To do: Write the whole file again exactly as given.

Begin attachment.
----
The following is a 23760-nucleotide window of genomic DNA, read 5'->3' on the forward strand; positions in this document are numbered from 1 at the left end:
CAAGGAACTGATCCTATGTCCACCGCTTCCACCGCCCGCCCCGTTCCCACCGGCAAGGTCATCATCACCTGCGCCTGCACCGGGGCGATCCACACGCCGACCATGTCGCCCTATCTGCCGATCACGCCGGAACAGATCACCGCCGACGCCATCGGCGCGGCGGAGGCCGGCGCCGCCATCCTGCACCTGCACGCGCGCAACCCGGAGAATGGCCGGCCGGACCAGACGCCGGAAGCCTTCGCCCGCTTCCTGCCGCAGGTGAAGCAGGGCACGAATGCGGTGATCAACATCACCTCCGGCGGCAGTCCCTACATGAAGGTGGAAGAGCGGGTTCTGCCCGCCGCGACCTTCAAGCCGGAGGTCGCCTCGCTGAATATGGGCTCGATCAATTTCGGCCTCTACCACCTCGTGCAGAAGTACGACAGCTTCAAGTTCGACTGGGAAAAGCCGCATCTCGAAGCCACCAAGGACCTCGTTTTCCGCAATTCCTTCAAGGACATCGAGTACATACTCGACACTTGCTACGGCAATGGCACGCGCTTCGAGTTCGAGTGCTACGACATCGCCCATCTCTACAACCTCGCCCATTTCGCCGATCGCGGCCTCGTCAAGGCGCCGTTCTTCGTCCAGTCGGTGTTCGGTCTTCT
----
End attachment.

The following is a 23760-nucleotide window of genomic DNA, read 5'->3' on the forward strand; positions in this document are numbered from 1 at the left end:
CAAGGAACTGATCCTATGTCCACCGCTTCCACCGCCCGCCCCGTTCCCACCGGCAAGGTCATCATCACCTGCGCCTGCACCGGGGCGATCCACACGCCGACCATGTCGCCCTATCTGCCGATCACGCCGGAACAGATCACCGCCGACGCCATCGGCGCGGCGGAGGCCGGCGCCGCCATCCTGCACCTGCACGCGCGCAACCCGGAGAATGGCCGGCCGGACCAGACGCCGGAAGCCTTCGCCCGCTTCCTGCCGCAGGTGAAGCAGGGCACGAATGCGGTGATCAACATCACCTCCGGCGGCAGTCCCTACATGAAGGTGGAAGAGCGGGTTCTGCCCGCCGCGACCTTCAAGCCGGAGGTCGCCTCGCTGAATATGGGCTCGATCAATTTCGGCCTCTACCACCTCGTGCAGAAGTACGACAGCTTCAAGTTCGACTGGGAAAAGCCGCATCTCGAAGCCACCAAGGACCTCGTTTTCCGCAATTCCTTCAAGGACATCGAGTACATACTCGACACTTGCTACGGCAATGGCACGCGCTTCGAGTTCGAGTGCTACGACATCGCCCATCTCTACAACCTCGCCCATTTCGCCGATCGCGGCCTCGTCAAGGCGCCGTTCTTCGTCCAGTCGGTGTTCGGTCTTCT